Surely those flaming Aussies didn’t pull his Seat out from under him? The first bright thing they have done in a century!

  27. Gabby 27

    Slick’s promising 10 new teachers for every electorate that returns a gnasty candidate. They’ll be used to staff the new charter school.

  28. Skinny 28

    The only reason old has beens Howard and Sir Teflon fronted up was to stop any rebellion and venting by the angry mob.

    Ole Winnie has a handle on it, he has seen it all before. Bridges & Bennett are useless and not leadership material. Anyone of Collins, Adams or Mitchell would clean up Bridges hand down.

    You only have to look back to last week during oral question time where Peters mauled Bridges to the point of embarrassment.

    They were a bit hasty moving on Bill English and should have waited longer before putting a knife in his back. So now they will be flat out to contain the party vote drift Left.

    • veutoviper 28.1

      I am with you on that, Skinny.

      Having Howard there and speaking as he did about the unfairness etc of the election result also allowed all of that BS to be aired at the Conference – but not by anyone in the NZ Nat party.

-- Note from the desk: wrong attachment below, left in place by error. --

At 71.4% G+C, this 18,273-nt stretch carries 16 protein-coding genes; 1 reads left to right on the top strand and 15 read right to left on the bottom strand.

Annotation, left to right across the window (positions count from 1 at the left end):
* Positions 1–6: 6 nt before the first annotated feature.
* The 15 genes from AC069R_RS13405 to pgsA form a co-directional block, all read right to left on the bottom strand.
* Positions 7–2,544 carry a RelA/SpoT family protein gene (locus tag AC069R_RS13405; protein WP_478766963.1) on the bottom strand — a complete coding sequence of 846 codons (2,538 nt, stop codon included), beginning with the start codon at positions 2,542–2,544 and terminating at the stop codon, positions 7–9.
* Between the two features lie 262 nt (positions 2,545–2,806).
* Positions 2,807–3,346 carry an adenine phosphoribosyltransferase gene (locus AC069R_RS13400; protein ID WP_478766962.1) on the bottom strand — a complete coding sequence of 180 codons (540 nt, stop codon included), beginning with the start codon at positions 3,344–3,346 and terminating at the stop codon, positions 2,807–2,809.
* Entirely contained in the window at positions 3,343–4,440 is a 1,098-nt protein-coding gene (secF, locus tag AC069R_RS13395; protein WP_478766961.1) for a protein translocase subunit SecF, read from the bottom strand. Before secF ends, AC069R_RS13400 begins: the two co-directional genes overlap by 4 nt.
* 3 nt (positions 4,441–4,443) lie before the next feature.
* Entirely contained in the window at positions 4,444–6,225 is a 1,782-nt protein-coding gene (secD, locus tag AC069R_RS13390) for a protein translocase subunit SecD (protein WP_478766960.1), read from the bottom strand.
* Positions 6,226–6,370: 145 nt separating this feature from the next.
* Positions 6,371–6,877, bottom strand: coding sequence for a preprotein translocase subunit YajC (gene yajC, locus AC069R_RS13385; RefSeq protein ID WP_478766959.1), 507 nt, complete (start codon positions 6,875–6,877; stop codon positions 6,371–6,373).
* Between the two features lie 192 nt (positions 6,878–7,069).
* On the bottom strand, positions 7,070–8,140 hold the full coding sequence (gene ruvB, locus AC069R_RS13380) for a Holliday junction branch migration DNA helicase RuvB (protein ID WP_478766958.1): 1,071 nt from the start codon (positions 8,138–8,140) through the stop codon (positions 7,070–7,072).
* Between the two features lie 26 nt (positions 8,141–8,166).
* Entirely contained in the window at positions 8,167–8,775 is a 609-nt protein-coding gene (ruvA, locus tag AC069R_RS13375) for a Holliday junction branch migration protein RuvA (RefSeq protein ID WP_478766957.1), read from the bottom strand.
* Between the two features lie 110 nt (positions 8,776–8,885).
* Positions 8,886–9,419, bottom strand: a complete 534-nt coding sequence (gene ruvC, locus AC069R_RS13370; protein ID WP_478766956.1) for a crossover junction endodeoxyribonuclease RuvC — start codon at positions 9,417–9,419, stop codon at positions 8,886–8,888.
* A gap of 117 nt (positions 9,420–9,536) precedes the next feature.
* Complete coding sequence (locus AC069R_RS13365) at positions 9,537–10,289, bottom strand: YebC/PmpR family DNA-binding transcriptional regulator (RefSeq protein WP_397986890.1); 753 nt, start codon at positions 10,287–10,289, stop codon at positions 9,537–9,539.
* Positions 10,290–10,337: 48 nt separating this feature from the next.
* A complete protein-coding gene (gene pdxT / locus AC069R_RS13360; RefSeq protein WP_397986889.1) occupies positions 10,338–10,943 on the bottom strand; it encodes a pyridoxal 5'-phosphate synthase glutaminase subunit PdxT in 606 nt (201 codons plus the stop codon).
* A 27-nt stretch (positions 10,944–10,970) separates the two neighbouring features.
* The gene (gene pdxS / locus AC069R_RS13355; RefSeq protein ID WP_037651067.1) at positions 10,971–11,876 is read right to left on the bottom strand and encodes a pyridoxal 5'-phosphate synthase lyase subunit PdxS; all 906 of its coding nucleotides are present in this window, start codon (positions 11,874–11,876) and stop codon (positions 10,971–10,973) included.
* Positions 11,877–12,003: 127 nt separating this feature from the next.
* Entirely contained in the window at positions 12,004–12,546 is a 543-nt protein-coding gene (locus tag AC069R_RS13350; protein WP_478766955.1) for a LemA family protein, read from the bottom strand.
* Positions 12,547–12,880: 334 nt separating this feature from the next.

Re Winston, he certainly has a handle on it. How did he manage to be on both the Nation and Q & A this weekend ?

      Winnie’s first appearance on the Nation before the Conference got underway meant his comments on Bridges and Bennett got good airing at the Conference even though Bridges was also on the Nation. His appearance last night on Q & A in its new 9.30pm Sunday night slot meant he then got the last word. No Nats on except Liam Hehir doing his darnest to hold up the Nats banner on the panel.

      And Jacinda Ardern’s timely Facebook video complete with multitasking by rocking the baby’s cradle with her foot while doing so was the cherry on top.

      LOL, well played.

  29. sam green 29

    Come they told me, pa rum pum pum pum
    A new born King to see, pa rum pum pum pum
    Our finest gifts we bring, pa rum pum pum pum
    To lay before the King, pa rum pum pum pum,
    rum pum pum pum, rum pum pum pum,

    So to honor Him, pa rum pum pum pum,
    When we come……….

    Oh dear …….

  30. R.P Mcmurphy 30

    Bridges has changed the part in his his hair from left to right in what is a display of childish infantile behaviour. unbelievable.